Psycho Beach Party

The humor in Psycho Beach Party might seem as mindless as the targets, but with Naughty Austin's production the fun of guys in wigs, dancing hunks, and screaming chicks yanks you in

Arts Review

Psycho Beach Party

Arts on Real, through Oct. 28

Three teen beach bunnies sit on blankets combing the sand for boys. One of the girls innocently changes into her swimsuit behind a towel, but when the towel falls, we get flashed by the chest of a slender young man, and he feigns a squeal in falsetto. If you didn't know better, you'd be scrambling for your program the moment they walked on stage and exclaiming, "Oh, wait, that's a dude!" But you'd really have to be naive not to know that one of Blake Yelavich's productions – especially one with the title Psycho Beach Party – isn't going to rope in some hunks who will coyly pull their Speedos down like the little girl chased by the dog in the Coppertone ad.

When Charles Busch first wrote this epitome of camp as a riff on 1960s beach-party movies, he titled it Gidget Goes Psycho, and you can still see why. His teen heroine is Chicklet, a plum-cheeked pariah suffering her coming-of-age in blackouts. Starcat replaces Moondoggie, and the Great Kanaka takes the place of Big Kahuna's curiously Hawaiian name in a Malibu setting. She is hopelessly seeking first base with Starcat, who is like totally going out with some other far-out chick named Marvel Ann. Chicklet uses Kanaka, who is teaching her how to surf, as bait for jealousy.

Her drag-queen mother frets over her daughter's virtue while she joins the pack of male surfers, two of whom seem to enjoy applying lotion and wrestling or playing dress-up at a B-movie actress' luau. When surfers at the bottom of the social hierarchy (where the transvestites are prettier than the women) begin disappearing, we discover from the "dragnet" – aka cross-dressing detective Monica Stark – that all the victims have some deformity, like psoriasis or a single testicle.

Sexual innuendo runs wild throughout the show. When Errich Petersen's Starcat, a Mr. Nice Guy surfer with glasses, tells Breanna Stogner's Chicklet about necking with his girlfriend, he goes into a little too much detail – including fellatio – and sends the disgusted ingenue fleeing into the night. There's harping on homoeroticism that's built up with a few peek-a-boo shots and even a full-frontal from gay porn star Matthew Rush, who acts surprisingly giddy for someone of his body mass. Despite the off-color humor meant for teenyboppers, however, the show is otherwise porn-free. It's as likely to rely on cheap gags from dudes in Hawaiian shirts to spawn laughs, like Chris Sykes' self-important poses as Kanaka.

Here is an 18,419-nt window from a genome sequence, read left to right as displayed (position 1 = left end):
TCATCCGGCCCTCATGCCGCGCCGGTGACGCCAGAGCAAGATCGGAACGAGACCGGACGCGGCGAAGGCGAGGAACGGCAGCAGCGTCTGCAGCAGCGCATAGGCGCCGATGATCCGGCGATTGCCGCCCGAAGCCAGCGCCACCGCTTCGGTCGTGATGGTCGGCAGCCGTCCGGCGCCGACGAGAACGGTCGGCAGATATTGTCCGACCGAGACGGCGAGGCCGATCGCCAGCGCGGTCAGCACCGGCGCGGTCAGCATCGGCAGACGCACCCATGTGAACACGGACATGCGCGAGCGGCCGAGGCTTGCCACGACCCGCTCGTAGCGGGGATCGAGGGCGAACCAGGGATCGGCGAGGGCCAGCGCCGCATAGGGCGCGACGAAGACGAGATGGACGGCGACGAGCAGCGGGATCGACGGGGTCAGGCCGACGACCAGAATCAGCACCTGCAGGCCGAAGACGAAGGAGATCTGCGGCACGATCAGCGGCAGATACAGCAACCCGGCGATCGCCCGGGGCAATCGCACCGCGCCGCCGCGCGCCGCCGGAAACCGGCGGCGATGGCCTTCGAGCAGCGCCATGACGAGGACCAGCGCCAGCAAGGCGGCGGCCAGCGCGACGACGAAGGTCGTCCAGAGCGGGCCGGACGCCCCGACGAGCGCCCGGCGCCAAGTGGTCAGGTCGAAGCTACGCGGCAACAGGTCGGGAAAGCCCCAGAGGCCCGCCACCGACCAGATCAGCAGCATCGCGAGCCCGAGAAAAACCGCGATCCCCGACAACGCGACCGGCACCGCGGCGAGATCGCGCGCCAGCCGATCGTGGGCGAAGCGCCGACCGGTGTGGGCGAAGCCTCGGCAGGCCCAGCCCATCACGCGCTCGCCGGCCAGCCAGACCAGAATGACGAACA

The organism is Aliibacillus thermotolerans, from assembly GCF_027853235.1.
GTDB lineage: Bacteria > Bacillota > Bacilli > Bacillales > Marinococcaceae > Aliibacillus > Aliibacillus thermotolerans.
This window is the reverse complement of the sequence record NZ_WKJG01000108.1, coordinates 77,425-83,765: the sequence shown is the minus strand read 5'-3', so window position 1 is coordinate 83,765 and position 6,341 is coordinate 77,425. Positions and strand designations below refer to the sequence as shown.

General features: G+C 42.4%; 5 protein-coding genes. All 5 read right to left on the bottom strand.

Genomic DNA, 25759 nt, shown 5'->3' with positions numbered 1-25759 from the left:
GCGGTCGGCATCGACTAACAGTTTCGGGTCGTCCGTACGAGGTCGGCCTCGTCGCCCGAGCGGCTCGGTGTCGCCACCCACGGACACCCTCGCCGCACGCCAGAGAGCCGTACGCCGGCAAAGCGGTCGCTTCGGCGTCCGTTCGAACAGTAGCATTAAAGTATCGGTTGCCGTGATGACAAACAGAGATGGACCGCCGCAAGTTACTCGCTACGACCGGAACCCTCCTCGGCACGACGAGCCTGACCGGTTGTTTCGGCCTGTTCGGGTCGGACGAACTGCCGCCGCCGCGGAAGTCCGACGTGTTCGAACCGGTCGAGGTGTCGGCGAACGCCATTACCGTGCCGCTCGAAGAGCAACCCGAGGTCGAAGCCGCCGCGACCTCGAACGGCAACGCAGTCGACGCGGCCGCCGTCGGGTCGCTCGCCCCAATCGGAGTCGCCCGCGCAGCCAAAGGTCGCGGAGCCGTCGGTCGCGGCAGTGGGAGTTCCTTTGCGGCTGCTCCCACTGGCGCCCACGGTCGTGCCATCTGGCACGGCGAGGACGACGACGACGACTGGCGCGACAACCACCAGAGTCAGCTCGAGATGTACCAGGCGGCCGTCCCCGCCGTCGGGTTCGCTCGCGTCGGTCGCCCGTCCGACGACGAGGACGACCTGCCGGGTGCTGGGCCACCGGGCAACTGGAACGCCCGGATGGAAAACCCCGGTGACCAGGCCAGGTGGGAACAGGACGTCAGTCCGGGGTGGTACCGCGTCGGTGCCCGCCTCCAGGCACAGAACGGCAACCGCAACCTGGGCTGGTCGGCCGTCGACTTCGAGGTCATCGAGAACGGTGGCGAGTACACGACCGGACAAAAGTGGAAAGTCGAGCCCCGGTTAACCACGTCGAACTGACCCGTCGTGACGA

With her comedic ingenuity, Stogner just kills as the wiggling, giggly girl whose personality splits into an unhinged sadomasochist named Ann Bowen and a head-wagging home girl who "don't take no lip." The humor might seem as mindless as the targets, but the fun of guys in wigs, dancing hunks, and screaming chicks yanks you in. Rebecca Robinson's choreography of the tandem surfing bits and the large tiki masks on the skirts of the stage provide wackiness without going overboard. To describe this production that surges with parody as gnarly, righteous, or peachy keen would totally wipe out under Naughty Austin's psychedelic rainbow coloring.

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KEYWORDS FOR THIS STORY

Psycho Beach Party, Naughty Austin, Arts on Real, Blake Yelavich, Matthew Rush, Breanna Stogner, Chris Sykes, Rebecca Robinson

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